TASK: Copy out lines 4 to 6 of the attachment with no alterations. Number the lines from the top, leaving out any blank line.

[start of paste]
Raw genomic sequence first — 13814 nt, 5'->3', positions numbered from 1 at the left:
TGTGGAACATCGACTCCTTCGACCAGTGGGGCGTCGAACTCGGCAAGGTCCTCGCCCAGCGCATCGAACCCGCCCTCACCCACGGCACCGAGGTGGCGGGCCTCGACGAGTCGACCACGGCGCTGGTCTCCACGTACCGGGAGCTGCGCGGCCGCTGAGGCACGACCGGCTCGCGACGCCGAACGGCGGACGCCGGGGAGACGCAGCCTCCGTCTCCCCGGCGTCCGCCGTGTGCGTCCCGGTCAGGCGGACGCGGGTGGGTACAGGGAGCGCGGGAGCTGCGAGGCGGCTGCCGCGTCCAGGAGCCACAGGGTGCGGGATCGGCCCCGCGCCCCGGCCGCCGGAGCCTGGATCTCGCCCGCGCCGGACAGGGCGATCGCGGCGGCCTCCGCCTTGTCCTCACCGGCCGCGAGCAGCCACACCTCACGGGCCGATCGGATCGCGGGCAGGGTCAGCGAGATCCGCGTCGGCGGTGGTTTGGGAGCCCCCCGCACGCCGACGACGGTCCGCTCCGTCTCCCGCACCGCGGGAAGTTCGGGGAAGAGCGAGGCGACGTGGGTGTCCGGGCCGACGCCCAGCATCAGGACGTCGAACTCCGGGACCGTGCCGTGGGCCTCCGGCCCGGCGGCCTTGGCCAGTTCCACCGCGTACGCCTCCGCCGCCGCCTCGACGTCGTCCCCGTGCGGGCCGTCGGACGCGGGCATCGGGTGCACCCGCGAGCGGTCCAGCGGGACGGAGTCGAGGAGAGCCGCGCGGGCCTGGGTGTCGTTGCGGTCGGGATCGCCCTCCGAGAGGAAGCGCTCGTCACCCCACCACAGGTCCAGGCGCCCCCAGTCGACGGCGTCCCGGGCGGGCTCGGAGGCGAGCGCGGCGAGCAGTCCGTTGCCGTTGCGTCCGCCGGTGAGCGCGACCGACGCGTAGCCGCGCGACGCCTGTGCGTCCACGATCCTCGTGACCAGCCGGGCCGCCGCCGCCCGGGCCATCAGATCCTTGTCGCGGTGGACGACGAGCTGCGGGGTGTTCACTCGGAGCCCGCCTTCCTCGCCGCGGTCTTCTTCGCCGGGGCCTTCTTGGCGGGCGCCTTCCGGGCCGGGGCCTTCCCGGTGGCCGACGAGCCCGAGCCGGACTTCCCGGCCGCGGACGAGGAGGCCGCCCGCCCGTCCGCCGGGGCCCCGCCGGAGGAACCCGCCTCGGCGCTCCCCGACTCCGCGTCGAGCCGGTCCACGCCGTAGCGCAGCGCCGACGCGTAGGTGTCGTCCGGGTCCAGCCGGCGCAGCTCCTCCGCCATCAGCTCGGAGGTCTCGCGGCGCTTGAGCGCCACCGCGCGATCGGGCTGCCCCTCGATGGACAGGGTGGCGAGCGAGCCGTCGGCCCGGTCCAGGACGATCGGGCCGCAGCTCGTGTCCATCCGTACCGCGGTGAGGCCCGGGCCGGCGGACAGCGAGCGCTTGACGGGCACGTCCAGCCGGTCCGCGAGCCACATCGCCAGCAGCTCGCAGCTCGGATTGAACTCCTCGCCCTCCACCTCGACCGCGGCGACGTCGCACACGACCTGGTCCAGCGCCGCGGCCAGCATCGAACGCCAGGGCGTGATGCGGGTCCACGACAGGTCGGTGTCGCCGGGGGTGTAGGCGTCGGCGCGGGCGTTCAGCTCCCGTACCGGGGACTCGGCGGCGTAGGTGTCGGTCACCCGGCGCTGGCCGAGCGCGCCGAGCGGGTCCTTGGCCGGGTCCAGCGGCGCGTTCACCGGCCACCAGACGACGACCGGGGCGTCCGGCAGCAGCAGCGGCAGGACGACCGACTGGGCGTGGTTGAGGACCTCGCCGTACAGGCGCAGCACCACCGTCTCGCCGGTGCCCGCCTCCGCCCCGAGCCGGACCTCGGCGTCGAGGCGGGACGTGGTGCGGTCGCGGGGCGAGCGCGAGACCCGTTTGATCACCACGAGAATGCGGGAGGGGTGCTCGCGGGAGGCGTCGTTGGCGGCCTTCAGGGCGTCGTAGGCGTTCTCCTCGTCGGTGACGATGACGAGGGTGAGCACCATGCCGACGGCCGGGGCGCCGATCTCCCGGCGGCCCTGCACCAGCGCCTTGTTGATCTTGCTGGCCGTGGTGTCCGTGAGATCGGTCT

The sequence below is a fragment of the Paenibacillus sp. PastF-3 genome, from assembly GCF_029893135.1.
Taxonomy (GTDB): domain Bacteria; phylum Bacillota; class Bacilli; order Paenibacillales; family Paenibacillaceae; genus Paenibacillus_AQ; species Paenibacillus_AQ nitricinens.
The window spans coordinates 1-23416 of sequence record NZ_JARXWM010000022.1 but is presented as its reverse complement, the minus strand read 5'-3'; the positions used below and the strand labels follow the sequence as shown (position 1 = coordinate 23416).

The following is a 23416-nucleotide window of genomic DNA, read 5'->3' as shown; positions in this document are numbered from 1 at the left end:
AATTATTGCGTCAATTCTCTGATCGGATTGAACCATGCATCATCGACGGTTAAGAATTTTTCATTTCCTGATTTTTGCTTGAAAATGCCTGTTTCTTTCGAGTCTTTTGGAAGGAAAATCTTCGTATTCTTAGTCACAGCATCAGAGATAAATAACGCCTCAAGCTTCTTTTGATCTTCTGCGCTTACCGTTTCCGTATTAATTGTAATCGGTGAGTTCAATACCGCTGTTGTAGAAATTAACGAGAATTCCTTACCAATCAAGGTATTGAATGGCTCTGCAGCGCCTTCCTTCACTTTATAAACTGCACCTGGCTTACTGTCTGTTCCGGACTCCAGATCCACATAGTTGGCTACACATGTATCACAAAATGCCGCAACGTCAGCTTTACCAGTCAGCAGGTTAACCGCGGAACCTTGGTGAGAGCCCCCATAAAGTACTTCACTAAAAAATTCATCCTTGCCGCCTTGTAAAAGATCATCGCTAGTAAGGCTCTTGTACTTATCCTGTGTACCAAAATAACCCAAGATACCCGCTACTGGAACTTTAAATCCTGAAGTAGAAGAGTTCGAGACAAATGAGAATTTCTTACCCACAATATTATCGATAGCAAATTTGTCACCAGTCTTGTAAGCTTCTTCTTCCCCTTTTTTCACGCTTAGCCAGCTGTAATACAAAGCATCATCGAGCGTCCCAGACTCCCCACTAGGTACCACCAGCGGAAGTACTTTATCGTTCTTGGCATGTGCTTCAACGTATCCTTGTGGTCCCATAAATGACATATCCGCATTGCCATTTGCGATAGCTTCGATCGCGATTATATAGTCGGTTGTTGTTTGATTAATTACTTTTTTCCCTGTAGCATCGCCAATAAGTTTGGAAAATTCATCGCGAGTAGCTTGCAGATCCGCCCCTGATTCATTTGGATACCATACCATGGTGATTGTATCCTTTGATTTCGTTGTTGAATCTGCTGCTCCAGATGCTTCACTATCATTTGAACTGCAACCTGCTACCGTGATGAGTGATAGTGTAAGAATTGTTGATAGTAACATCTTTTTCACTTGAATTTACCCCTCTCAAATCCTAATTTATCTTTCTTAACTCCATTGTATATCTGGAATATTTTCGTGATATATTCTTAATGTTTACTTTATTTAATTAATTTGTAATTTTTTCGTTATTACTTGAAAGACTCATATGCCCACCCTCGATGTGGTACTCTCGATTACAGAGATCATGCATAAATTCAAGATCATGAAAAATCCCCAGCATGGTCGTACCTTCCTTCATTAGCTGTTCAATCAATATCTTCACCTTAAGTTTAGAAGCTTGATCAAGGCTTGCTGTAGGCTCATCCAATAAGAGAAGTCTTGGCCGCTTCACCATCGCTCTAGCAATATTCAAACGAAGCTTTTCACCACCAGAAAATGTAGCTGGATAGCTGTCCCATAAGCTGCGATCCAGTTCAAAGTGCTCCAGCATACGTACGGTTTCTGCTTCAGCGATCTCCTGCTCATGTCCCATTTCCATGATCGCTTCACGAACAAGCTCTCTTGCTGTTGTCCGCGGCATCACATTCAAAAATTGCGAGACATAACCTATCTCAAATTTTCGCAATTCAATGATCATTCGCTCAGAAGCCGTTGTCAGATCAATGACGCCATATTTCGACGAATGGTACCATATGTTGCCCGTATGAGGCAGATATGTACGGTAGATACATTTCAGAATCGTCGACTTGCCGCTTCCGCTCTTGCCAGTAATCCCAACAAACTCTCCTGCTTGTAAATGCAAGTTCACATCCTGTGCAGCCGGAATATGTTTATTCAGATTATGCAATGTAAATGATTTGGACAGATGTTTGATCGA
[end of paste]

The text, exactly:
Taxonomy (GTDB): domain Bacteria; phylum Bacillota; class Bacilli; order Paenibacillales; family Paenibacillaceae; genus Paenibacillus_AQ; species Paenibacillus_AQ nitricinens.
The window spans coordinates 1-23416 of sequence record NZ_JARXWM010000022.1 but is presented as its reverse complement, the minus strand read 5'-3'; the positions used below and the strand labels follow the sequence as shown (position 1 = coordinate 23416).

The following is a 23416-nucleotide window of genomic DNA, read 5'->3' as shown; positions in this document are numbered from 1 at the left end: